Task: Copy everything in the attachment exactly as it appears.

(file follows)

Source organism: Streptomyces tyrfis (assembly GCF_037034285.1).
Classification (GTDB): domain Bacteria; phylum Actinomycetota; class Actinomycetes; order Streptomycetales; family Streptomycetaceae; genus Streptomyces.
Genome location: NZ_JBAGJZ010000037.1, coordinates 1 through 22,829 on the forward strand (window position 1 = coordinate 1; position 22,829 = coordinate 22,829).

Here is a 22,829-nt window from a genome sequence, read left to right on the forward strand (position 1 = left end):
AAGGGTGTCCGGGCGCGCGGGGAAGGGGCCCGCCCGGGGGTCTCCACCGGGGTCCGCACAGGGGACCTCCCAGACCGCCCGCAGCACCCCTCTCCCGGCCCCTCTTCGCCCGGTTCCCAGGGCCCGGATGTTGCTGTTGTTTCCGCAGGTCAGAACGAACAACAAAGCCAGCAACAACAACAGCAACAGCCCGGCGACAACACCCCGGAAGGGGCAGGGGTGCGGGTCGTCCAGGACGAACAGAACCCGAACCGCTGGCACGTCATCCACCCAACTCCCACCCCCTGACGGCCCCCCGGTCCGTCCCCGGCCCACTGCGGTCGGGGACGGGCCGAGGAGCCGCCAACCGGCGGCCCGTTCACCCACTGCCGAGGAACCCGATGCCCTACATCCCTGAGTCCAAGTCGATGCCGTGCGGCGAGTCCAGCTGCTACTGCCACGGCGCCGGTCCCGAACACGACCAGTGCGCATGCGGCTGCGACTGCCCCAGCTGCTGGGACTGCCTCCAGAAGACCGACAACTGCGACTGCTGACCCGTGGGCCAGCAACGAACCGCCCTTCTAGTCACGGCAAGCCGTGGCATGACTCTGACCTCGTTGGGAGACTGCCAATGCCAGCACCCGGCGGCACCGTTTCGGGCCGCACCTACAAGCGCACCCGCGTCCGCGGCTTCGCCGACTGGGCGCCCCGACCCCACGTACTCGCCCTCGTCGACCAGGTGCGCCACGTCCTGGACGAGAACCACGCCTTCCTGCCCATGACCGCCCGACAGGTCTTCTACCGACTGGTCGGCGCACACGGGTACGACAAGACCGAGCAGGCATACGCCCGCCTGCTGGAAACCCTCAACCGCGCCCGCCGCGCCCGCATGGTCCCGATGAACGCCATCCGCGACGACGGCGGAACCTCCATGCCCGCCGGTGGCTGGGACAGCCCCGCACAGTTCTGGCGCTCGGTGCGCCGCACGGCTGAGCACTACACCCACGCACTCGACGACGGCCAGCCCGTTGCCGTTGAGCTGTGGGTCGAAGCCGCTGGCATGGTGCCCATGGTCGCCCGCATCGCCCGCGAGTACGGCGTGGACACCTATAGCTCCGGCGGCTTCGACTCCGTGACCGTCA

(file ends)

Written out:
Source organism: Streptomyces tyrfis (assembly GCF_037034285.1).
Classification (GTDB): domain Bacteria; phylum Actinomycetota; class Actinomycetes; order Streptomycetales; family Streptomycetaceae; genus Streptomyces.
Genome location: NZ_JBAGJZ010000037.1, coordinates 1 through 22,829 on the forward strand (window position 1 = coordinate 1; position 22,829 = coordinate 22,829).

Here is a 22,829-nt window from a genome sequence, read left to right on the forward strand (position 1 = left end):
AAGGGTGTCCGGGCGCGCGGGGAAGGGGCCCGCCCGGGGGTCTCCACCGGGGTCCGCACAGGGGACCTCCCAGACCGCCCGCAGCACCCCTCTCCCGGCCCCTCTTCGCCCGGTTCCCAGGGCCCGGATGTTGCTGTTGTTTCCGCAGGTCAGAACGAACAACAAAGCCAGCAACAACAACAGCAACAGCCCGGCGACAACACCCCGGAAGGGGCAGGGGTGCGGGTCGTCCAGGACGAACAGAACCCGAACCGCTGGCACGTCATCCACCCAACTCCCACCCCCTGACGGCCCCCCGGTCCGTCCCCGGCCCACTGCGGTCGGGGACGGGCCGAGGAGCCGCCAACCGGCGGCCCGTTCACCCACTGCCGAGGAACCCGATGCCCTACATCCCTGAGTCCAAGTCGATGCCGTGCGGCGAGTCCAGCTGCTACTGCCACGGCGCCGGTCCCGAACACGACCAGTGCGCATGCGGCTGCGACTGCCCCAGCTGCTGGGACTGCCTCCAGAAGACCGACAACTGCGACTGCTGACCCGTGGGCCAGCAACGAACCGCCCTTCTAGTCACGGCAAGCCGTGGCATGACTCTGACCTCGTTGGGAGACTGCCAATGCCAGCACCCGGCGGCACCGTTTCGGGCCGCACCTACAAGCGCACCCGCGTCCGCGGCTTCGCCGACTGGGCGCCCCGACCCCACGTACTCGCCCTCGTCGACCAGGTGCGCCACGTCCTGGACGAGAACCACGCCTTCCTGCCCATGACCGCCCGACAGGTCTTCTACCGACTGGTCGGCGCACACGGGTACGACAAGACCGAGCAGGCATACGCCCGCCTGCTGGAAACCCTCAACCGCGCCCGCCGCGCCCGCATGGTCCCGATGAACGCCATCCGCGACGACGGCGGAACCTCCATGCCCGCCGGTGGCTGGGACAGCCCCGCACAGTTCTGGCGCTCGGTGCGCCGCACGGCTGAGCACTACACCCACGCACTCGACGACGGCCAGCCCGTTGCCGTTGAGCTGTGGGTCGAAGCCGCTGGCATGGTGCCCATGGTCGCCCGCATCGCCCGCGAGTACGGCGTGGACACCTATAGCTCCGGCGGCTTCGACTCCGTGACCGTCA